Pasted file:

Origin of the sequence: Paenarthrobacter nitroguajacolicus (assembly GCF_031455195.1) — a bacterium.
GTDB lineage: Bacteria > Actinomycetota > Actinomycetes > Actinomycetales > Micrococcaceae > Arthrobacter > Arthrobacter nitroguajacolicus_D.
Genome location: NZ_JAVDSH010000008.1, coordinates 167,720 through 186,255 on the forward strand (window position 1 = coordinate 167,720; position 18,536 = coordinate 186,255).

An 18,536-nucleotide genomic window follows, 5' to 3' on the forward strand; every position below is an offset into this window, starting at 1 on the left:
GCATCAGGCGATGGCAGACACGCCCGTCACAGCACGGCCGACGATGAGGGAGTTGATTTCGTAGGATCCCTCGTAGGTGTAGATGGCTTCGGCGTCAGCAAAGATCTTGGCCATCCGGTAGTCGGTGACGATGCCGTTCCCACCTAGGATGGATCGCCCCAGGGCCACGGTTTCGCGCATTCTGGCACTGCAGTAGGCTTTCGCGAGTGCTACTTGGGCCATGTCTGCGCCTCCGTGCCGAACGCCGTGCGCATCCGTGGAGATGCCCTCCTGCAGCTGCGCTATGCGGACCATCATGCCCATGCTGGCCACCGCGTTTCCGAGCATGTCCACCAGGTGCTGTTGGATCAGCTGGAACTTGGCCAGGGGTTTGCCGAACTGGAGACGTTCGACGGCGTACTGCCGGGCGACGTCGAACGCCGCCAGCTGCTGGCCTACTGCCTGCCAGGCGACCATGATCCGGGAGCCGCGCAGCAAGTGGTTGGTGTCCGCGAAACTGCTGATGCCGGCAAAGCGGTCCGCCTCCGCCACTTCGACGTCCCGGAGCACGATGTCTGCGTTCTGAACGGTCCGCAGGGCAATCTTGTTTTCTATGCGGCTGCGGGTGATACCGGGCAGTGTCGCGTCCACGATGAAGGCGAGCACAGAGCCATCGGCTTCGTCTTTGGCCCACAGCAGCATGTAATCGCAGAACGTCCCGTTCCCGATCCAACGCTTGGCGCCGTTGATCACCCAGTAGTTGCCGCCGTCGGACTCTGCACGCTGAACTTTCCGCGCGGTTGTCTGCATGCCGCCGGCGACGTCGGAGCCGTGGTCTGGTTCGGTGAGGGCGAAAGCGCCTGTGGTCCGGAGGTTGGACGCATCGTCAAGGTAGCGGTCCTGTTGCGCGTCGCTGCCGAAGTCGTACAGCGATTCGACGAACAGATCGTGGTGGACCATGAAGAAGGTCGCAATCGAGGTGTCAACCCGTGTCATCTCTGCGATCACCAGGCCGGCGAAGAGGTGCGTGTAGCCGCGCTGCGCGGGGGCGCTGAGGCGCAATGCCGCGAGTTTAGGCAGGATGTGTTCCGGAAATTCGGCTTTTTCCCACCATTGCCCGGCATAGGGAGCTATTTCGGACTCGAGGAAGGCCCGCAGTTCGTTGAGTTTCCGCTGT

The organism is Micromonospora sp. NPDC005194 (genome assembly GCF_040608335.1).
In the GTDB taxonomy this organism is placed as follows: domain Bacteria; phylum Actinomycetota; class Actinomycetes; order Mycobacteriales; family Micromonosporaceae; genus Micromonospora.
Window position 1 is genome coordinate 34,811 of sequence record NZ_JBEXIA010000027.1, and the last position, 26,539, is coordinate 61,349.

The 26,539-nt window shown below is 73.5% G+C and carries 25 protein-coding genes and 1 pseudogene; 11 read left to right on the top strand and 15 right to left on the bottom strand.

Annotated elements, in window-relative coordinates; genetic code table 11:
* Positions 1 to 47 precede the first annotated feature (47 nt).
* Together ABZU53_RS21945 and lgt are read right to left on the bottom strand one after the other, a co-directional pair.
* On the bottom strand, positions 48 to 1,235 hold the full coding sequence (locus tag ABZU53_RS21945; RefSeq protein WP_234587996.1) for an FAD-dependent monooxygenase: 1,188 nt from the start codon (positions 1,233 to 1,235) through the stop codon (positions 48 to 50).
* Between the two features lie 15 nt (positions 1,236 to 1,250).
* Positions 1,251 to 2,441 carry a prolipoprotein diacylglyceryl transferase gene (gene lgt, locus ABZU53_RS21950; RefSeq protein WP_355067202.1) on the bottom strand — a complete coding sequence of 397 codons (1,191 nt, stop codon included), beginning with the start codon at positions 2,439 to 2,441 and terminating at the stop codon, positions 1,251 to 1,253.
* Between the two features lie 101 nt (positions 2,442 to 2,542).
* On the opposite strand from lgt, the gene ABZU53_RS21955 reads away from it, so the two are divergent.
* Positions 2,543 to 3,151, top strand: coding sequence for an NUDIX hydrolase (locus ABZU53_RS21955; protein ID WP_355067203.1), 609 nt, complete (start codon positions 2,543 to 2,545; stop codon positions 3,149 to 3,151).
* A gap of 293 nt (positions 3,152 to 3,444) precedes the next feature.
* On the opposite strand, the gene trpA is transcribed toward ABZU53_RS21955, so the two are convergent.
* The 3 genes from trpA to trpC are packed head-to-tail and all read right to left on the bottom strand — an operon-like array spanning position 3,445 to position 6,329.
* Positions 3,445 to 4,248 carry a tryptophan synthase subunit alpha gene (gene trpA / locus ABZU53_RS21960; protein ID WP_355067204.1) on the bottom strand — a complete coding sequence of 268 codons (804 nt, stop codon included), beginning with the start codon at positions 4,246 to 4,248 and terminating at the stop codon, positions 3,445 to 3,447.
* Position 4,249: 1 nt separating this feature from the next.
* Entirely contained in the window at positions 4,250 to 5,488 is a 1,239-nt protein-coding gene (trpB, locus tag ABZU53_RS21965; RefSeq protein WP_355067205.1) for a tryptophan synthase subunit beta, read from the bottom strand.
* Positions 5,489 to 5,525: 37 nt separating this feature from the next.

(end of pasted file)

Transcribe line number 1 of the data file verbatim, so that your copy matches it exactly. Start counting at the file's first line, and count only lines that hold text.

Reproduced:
Origin of the sequence: Paenarthrobacter nitroguajacolicus (assembly GCF_031455195.1) — a bacterium.